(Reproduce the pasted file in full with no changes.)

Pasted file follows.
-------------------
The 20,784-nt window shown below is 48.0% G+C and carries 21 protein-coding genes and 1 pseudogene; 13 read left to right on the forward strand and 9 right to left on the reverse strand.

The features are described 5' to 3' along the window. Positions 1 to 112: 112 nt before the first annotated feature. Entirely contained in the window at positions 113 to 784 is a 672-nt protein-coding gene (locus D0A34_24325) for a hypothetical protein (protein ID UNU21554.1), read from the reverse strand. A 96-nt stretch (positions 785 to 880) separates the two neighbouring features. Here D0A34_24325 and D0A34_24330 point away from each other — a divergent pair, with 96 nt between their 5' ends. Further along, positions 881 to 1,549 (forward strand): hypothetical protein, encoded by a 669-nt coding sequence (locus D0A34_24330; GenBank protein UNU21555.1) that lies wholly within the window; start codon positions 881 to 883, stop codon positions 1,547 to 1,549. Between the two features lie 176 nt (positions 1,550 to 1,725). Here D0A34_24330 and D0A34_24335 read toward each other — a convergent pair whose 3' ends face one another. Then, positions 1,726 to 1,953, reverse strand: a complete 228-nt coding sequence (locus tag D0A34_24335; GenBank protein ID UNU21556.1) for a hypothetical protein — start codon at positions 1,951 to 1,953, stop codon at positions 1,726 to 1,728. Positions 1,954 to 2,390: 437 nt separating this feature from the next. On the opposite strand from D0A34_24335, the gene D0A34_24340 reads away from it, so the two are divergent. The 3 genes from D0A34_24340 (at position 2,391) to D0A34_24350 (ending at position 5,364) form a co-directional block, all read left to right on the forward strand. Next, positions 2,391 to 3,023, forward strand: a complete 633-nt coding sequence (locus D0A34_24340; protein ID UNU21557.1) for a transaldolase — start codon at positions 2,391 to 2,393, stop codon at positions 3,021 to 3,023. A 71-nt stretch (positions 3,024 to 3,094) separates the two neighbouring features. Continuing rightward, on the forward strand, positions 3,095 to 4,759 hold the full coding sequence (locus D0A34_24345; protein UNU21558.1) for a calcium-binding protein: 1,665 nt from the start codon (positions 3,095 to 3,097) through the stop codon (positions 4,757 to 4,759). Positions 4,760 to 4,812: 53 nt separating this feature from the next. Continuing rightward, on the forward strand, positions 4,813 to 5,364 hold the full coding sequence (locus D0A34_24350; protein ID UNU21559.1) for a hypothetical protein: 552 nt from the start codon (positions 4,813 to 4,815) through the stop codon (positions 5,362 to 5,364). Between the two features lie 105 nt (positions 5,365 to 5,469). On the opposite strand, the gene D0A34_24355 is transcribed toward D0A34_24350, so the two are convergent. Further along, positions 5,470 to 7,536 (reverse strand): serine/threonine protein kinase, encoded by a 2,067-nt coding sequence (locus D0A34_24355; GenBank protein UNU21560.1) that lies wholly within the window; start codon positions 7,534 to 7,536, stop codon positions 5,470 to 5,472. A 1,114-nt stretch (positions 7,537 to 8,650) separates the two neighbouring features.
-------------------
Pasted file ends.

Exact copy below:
The 20,784-nt window shown below is 48.0% G+C and carries 21 protein-coding genes and 1 pseudogene; 13 read left to right on the forward strand and 9 right to left on the reverse strand.

The features are described 5' to 3' along the window. Positions 1 to 112: 112 nt before the first annotated feature. Entirely contained in the window at positions 113 to 784 is a 672-nt protein-coding gene (locus D0A34_24325) for a hypothetical protein (protein ID UNU21554.1), read from the reverse strand. A 96-nt stretch (positions 785 to 880) separates the two neighbouring features. Here D0A34_24325 and D0A34_24330 point away from each other — a divergent pair, with 96 nt between their 5' ends. Further along, positions 881 to 1,549 (forward strand): hypothetical protein, encoded by a 669-nt coding sequence (locus D0A34_24330; GenBank protein UNU21555.1) that lies wholly within the window; start codon positions 881 to 883, stop codon positions 1,547 to 1,549. Between the two features lie 176 nt (positions 1,550 to 1,725). Here D0A34_24330 and D0A34_24335 read toward each other — a convergent pair whose 3' ends face one another. Then, positions 1,726 to 1,953, reverse strand: a complete 228-nt coding sequence (locus tag D0A34_24335; GenBank protein ID UNU21556.1) for a hypothetical protein — start codon at positions 1,951 to 1,953, stop codon at positions 1,726 to 1,728. Positions 1,954 to 2,390: 437 nt separating this feature from the next. On the opposite strand from D0A34_24335, the gene D0A34_24340 reads away from it, so the two are divergent. The 3 genes from D0A34_24340 (at position 2,391) to D0A34_24350 (ending at position 5,364) form a co-directional block, all read left to right on the forward strand. Next, positions 2,391 to 3,023, forward strand: a complete 633-nt coding sequence (locus D0A34_24340; protein ID UNU21557.1) for a transaldolase — start codon at positions 2,391 to 2,393, stop codon at positions 3,021 to 3,023. A 71-nt stretch (positions 3,024 to 3,094) separates the two neighbouring features. Continuing rightward, on the forward strand, positions 3,095 to 4,759 hold the full coding sequence (locus D0A34_24345; protein UNU21558.1) for a calcium-binding protein: 1,665 nt from the start codon (positions 3,095 to 3,097) through the stop codon (positions 4,757 to 4,759). Positions 4,760 to 4,812: 53 nt separating this feature from the next. Continuing rightward, on the forward strand, positions 4,813 to 5,364 hold the full coding sequence (locus D0A34_24350; protein ID UNU21559.1) for a hypothetical protein: 552 nt from the start codon (positions 4,813 to 4,815) through the stop codon (positions 5,362 to 5,364). Between the two features lie 105 nt (positions 5,365 to 5,469). On the opposite strand, the gene D0A34_24355 is transcribed toward D0A34_24350, so the two are convergent. Further along, positions 5,470 to 7,536 (reverse strand): serine/threonine protein kinase, encoded by a 2,067-nt coding sequence (locus D0A34_24355; GenBank protein UNU21560.1) that lies wholly within the window; start codon positions 7,534 to 7,536, stop codon positions 5,470 to 5,472. A 1,114-nt stretch (positions 7,537 to 8,650) separates the two neighbouring features.